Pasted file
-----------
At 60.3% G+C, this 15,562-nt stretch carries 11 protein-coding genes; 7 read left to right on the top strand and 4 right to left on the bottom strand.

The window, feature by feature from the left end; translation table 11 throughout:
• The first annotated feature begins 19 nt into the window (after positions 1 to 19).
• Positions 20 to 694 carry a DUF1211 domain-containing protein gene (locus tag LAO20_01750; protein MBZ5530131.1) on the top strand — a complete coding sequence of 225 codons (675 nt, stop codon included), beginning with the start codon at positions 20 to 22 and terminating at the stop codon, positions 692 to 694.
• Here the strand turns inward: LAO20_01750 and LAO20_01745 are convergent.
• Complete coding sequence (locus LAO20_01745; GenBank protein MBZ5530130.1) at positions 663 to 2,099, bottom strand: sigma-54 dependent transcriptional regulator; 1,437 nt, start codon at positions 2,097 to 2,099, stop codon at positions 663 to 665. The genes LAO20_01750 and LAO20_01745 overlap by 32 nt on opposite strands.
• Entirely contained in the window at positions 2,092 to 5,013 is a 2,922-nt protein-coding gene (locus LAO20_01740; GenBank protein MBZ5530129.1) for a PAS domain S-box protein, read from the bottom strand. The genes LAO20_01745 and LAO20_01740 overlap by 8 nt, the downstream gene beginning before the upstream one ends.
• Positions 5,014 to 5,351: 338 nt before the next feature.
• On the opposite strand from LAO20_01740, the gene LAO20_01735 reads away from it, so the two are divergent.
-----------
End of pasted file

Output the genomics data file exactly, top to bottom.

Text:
At 60.3% G+C, this 15,562-nt stretch carries 11 protein-coding genes; 7 read left to right on the top strand and 4 right to left on the bottom strand.

The window, feature by feature from the left end; translation table 11 throughout:
• The first annotated feature begins 19 nt into the window (after positions 1 to 19).
• Positions 20 to 694 carry a DUF1211 domain-containing protein gene (locus tag LAO20_01750; protein MBZ5530131.1) on the top strand — a complete coding sequence of 225 codons (675 nt, stop codon included), beginning with the start codon at positions 20 to 22 and terminating at the stop codon, positions 692 to 694.
• Here the strand turns inward: LAO20_01750 and LAO20_01745 are convergent.
• Complete coding sequence (locus LAO20_01745; GenBank protein MBZ5530130.1) at positions 663 to 2,099, bottom strand: sigma-54 dependent transcriptional regulator; 1,437 nt, start codon at positions 2,097 to 2,099, stop codon at positions 663 to 665. The genes LAO20_01750 and LAO20_01745 overlap by 32 nt on opposite strands.
• Entirely contained in the window at positions 2,092 to 5,013 is a 2,922-nt protein-coding gene (locus LAO20_01740; GenBank protein MBZ5530129.1) for a PAS domain S-box protein, read from the bottom strand. The genes LAO20_01745 and LAO20_01740 overlap by 8 nt, the downstream gene beginning before the upstream one ends.
• Positions 5,014 to 5,351: 338 nt before the next feature.
• On the opposite strand from LAO20_01740, the gene LAO20_01735 reads away from it, so the two are divergent.